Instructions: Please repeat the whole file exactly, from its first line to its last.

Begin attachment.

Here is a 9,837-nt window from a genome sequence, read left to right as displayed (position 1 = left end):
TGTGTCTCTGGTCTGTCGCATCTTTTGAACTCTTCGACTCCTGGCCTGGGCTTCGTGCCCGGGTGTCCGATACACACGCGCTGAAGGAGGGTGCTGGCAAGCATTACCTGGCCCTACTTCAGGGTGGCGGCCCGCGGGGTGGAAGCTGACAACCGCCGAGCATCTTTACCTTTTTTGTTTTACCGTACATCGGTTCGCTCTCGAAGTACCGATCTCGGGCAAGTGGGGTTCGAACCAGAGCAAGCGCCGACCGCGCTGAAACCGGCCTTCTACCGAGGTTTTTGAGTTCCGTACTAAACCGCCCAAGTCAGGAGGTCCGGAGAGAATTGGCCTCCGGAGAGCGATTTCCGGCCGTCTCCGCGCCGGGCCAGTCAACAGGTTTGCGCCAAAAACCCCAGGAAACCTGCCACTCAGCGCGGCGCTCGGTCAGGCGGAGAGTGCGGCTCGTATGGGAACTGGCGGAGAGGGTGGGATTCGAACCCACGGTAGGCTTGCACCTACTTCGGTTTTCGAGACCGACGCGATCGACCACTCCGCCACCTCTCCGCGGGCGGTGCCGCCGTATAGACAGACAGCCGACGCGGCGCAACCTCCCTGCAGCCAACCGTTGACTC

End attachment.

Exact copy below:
Here is a 9,837-nt window from a genome sequence, read left to right as displayed (position 1 = left end):
TGTGTCTCTGGTCTGTCGCATCTTTTGAACTCTTCGACTCCTGGCCTGGGCTTCGTGCCCGGGTGTCCGATACACACGCGCTGAAGGAGGGTGCTGGCAAGCATTACCTGGCCCTACTTCAGGGTGGCGGCCCGCGGGGTGGAAGCTGACAACCGCCGAGCATCTTTACCTTTTTTGTTTTACCGTACATCGGTTCGCTCTCGAAGTACCGATCTCGGGCAAGTGGGGTTCGAACCAGAGCAAGCGCCGACCGCGCTGAAACCGGCCTTCTACCGAGGTTTTTGAGTTCCGTACTAAACCGCCCAAGTCAGGAGGTCCGGAGAGAATTGGCCTCCGGAGAGCGATTTCCGGCCGTCTCCGCGCCGGGCCAGTCAACAGGTTTGCGCCAAAAACCCCAGGAAACCTGCCACTCAGCGCGGCGCTCGGTCAGGCGGAGAGTGCGGCTCGTATGGGAACTGGCGGAGAGGGTGGGATTCGAACCCACGGTAGGCTTGCACCTACTTCGGTTTTCGAGACCGACGCGATCGACCACTCCGCCACCTCTCCGCGGGCGGTGCCGCCGTATAGACAGACAGCCGACGCGGCGCAACCTCCCTGCAGCCAACCGTTGACTC